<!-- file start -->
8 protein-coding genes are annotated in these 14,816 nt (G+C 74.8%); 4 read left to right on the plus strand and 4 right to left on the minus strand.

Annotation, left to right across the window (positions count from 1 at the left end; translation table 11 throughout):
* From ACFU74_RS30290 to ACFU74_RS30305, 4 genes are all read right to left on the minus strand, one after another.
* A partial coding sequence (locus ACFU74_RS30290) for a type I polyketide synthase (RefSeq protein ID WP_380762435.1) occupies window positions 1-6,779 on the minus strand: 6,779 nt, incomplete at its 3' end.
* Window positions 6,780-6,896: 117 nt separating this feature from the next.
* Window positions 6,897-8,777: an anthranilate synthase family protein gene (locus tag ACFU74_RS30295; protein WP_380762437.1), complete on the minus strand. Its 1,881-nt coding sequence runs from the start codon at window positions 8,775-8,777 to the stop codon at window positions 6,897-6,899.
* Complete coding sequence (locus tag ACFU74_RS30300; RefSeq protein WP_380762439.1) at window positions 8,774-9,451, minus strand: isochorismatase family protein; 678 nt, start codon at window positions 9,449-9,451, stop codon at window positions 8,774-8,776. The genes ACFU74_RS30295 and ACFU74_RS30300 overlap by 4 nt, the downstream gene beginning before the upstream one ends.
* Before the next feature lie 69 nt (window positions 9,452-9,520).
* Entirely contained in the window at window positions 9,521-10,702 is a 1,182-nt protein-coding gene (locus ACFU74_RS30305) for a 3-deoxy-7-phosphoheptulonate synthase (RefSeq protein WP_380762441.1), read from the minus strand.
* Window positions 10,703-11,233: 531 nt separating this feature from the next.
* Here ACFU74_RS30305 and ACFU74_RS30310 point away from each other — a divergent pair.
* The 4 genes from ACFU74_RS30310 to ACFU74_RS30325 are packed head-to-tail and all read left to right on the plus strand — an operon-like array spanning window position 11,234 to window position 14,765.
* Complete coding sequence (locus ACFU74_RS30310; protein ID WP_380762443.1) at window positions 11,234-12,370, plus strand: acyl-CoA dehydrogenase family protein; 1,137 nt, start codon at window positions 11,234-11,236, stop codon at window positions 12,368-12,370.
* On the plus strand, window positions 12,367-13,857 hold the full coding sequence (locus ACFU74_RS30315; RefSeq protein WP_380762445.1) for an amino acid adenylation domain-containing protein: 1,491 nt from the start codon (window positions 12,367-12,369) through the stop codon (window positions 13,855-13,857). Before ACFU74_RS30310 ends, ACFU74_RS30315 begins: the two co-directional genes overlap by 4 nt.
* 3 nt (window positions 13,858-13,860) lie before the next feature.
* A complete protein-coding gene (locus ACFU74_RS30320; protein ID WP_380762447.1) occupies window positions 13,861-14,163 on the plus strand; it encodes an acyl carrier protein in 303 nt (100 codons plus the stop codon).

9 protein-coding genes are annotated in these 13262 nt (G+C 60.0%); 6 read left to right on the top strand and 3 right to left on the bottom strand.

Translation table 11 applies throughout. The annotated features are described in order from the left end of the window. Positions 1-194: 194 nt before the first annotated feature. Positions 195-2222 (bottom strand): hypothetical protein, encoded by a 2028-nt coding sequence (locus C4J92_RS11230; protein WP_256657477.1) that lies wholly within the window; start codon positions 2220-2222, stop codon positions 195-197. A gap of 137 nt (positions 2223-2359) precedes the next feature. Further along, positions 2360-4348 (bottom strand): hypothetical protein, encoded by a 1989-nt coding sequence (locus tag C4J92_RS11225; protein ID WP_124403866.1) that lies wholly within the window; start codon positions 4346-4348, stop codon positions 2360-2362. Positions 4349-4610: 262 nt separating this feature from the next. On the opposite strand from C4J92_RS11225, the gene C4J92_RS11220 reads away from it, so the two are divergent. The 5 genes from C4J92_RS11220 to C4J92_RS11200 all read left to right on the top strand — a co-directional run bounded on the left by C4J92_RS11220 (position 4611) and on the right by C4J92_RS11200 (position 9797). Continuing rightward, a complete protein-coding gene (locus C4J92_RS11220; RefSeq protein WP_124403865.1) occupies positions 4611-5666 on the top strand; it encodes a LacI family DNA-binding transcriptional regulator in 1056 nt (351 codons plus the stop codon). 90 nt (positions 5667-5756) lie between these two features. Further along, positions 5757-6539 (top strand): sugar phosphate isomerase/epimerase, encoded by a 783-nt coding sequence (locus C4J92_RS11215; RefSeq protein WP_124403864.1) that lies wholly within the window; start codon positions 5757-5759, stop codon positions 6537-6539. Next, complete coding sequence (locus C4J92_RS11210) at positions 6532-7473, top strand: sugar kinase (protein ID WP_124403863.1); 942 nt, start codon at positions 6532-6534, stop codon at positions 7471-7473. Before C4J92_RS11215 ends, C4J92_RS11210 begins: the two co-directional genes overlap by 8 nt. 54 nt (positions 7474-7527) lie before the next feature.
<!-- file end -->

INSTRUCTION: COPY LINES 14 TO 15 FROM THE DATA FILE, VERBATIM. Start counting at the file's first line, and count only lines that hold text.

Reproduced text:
* On the plus strand, window positions 12,367-13,857 hold the full coding sequence (locus ACFU74_RS30315; RefSeq protein WP_380762445.1) for an amino acid adenylation domain-containing protein: 1,491 nt from the start codon (window positions 12,367-12,369) through the stop codon (window positions 13,855-13,857). Before ACFU74_RS30310 ends, ACFU74_RS30315 begins: the two co-directional genes overlap by 4 nt.
* 3 nt (window positions 13,858-13,860) lie before the next feature.